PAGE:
MACHINGA, Malawi - Afiya Salanje, 47, has always been passionate about eliminating violence against women and girls. An activist for 10 years, he recently started working with Spotlight Initiative’s ‘Champions of Change’ programme, which promotes positive concepts of masculinity and engages men on the issue of gender-based violence (GBV) through sensitization sessions, community dialogues and theatre that challenges harmful norms and behaviours. The programme also promotes access to information and services related to HIV-AIDS and sexual and reproductive health and rights.

“Before receiving the bicycle, following up on cases and ensuring that they were completed was tough... I felt I needed to do more” - Afiya Salanje, Champion of Change

As a volunteer and chairperson for the Community Victim Support Unit (CVSU) - an organization that identifies and reports GBV, and provides services to survivors - he often has to travel long distances. Recently, Mr. Salanje has been able to step up his activism thanks to a new bicycle.

“Before receiving the bicycle, following up on cases and ensuring that they were completed was tough. I couldn’t visit families as much as I wanted and this never satisfied me. I felt I needed to do more,” explains Mr. Salanje.

Since receiving the bike in July, he has managed to visit 30 families per month - a big leap from his previous six families per month.

Mr. Salanje's home visits have prevented or ended 17 child marriages. Photo: Spotlight Initiative/Nelia Galeta

Activists on the move
Mr. Salanje is one of the 255 people to receive a Spotlight Initiative-supported bicycle from the village committees in Machinga district. The bicycles aim to improve the mobility of GBV service providers, especially in remote regions where women and girls are often marginalized. The committees that received the bicycles include Mr. Salanje’s CVSU, community policing units and child protection committees. These committees assist in tracking child marriage and cases of sexual and gender-based violence, and offer maternal and child health services through mobile family planning services.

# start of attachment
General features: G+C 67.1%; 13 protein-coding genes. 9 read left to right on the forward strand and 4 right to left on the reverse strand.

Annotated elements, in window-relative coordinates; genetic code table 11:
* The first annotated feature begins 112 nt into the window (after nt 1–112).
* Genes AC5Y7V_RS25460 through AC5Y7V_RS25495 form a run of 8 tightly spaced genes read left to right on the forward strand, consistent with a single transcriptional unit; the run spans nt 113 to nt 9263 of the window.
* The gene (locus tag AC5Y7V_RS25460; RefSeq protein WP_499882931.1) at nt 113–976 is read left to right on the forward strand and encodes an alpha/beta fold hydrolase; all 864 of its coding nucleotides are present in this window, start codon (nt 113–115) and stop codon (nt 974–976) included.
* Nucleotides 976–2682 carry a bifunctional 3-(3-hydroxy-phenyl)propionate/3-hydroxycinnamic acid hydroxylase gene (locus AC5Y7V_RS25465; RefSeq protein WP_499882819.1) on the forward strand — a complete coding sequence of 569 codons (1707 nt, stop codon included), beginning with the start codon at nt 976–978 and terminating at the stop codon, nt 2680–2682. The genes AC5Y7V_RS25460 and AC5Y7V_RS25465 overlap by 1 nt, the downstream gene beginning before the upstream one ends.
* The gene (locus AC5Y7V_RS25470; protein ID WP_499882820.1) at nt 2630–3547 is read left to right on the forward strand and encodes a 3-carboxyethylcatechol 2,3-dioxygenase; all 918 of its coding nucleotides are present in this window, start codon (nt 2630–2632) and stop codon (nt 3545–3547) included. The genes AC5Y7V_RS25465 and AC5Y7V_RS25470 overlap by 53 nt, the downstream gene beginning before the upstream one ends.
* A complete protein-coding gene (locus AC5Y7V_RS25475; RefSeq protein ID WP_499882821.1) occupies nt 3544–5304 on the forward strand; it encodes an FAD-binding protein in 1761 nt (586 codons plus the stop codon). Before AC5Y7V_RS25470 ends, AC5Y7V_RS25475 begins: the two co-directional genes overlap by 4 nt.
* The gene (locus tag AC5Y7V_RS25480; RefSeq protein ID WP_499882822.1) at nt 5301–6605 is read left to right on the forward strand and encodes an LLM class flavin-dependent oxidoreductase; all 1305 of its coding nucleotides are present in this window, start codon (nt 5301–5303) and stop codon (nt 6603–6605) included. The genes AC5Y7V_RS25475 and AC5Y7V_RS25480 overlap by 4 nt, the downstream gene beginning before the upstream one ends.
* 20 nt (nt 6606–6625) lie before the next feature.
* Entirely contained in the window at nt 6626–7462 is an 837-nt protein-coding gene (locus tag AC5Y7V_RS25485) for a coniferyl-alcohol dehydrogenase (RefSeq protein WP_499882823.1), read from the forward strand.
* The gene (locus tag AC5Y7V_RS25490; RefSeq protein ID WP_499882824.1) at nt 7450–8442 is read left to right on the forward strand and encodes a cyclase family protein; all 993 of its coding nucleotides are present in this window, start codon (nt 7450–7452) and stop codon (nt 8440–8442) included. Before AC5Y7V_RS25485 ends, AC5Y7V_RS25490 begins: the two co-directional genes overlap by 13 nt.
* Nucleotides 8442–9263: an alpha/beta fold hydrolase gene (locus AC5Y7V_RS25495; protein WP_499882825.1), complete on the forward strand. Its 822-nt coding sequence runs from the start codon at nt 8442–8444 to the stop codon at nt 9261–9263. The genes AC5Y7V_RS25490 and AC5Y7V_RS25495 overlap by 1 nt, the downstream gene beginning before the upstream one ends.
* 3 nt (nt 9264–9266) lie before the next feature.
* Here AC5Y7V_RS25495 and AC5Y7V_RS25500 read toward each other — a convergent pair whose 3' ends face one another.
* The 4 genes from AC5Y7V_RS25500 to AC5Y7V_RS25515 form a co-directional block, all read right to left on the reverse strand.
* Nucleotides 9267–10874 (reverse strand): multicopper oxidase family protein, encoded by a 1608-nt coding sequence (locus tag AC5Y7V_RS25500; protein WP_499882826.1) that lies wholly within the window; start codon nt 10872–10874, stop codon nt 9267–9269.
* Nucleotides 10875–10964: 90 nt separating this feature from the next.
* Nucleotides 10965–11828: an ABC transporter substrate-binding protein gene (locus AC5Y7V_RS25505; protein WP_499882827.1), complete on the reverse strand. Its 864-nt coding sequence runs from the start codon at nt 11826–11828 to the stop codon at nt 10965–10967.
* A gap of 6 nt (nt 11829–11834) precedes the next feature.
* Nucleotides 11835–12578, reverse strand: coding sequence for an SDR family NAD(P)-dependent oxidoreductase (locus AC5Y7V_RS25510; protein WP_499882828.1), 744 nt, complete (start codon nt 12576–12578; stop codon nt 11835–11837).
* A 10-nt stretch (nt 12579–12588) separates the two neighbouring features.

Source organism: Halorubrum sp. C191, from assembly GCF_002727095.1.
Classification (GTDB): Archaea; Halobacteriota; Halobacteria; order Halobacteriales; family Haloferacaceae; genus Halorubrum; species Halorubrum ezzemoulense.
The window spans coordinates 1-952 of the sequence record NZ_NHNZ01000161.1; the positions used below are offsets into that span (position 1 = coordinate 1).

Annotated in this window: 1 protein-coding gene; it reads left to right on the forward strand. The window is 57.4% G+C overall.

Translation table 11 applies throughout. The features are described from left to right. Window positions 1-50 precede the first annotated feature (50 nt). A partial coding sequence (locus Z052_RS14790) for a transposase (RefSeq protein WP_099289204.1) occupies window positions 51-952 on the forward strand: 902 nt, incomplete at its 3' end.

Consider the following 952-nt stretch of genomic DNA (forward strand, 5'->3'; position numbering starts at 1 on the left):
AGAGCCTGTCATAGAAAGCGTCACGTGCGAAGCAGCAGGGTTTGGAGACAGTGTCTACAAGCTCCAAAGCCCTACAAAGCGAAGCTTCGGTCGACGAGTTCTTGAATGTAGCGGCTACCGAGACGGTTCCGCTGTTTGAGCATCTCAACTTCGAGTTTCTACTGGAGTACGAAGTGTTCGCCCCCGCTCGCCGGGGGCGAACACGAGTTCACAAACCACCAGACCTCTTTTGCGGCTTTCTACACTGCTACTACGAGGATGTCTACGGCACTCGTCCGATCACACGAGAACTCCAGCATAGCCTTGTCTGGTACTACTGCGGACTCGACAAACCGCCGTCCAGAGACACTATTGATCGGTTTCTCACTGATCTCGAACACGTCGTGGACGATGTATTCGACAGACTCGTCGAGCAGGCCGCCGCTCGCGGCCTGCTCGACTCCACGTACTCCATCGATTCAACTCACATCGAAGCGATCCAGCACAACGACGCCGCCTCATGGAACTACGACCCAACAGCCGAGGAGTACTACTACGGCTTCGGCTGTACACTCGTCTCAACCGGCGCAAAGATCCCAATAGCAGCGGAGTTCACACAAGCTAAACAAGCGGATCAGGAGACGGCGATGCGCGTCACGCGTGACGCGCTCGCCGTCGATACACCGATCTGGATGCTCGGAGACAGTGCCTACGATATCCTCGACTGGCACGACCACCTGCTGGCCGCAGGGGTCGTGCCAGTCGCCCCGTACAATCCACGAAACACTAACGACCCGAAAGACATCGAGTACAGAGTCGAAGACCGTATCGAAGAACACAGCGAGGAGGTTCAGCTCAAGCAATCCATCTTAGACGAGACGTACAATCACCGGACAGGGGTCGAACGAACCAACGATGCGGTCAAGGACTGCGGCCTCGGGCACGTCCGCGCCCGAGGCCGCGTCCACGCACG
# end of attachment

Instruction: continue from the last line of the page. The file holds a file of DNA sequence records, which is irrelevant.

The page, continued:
Mr. Salanje says he became an advocate against GBV after realizing that so many girls were being abused by the very men who were supposed to take care of them, mostly close relations.

“I am a member of the Village Development Committee (VDC), but I also sit at the Chief’s Council where I hear so many disturbing stories about abuse of adolescent girls in the village. I wanted to play a role in helping them and so I dedicated myself to this work,” explains Mr. Salanje.

Mr. Salanje says that he has already managed to prevent or end 17 child marriages since receiving the bicycle. He says the girls had planned to marry due to the economic pressures of COVID-19 — in times of crisis, families may seek to secure their daughters’ future or may not be able to afford to continue supporting them. In these cases, he will talk to girls and their guardians to explain that marriage under the age of 18 is against the law, and will link families with the village savings and loans group to ease financial pressure.

“Since I received the bicycle, I have visited the girls who are now back with their families... I encourage them to go back to school” - Mr. Salanje

“Since I received the bicycle, I have visited the girls who are now back with their families,” he says. “Some are pregnant and some have given birth. During each visit, I encourage them to go back to school.”

Increased monitoring, increased reporting
Mr. Salanje says that the bicycles have also increased the demand for services among villagers, as people now feel empowered to report because they know that the volunteers will continue to visit them. “I often get calls from families to report cases [of GBV] and I make sure I visit them. I literally have no excuse - I have to reach out to them. Community-based organizations are recognizing us and reporting cases to us, too. It is motivating,” he says.

“I enjoy my work these days. Every morning at 8 a.m., I am on the road to visit families and follow up on cases. This bicycle has really eased my work.”

A total of 940 bicycles were handed over to the government for distribution in all six Initiative-supported districts of Malawi.

By Nomsa Taulo with additional information from Machinga District Information Office. Photo: Spotlight Initiative/Nelia Galeta.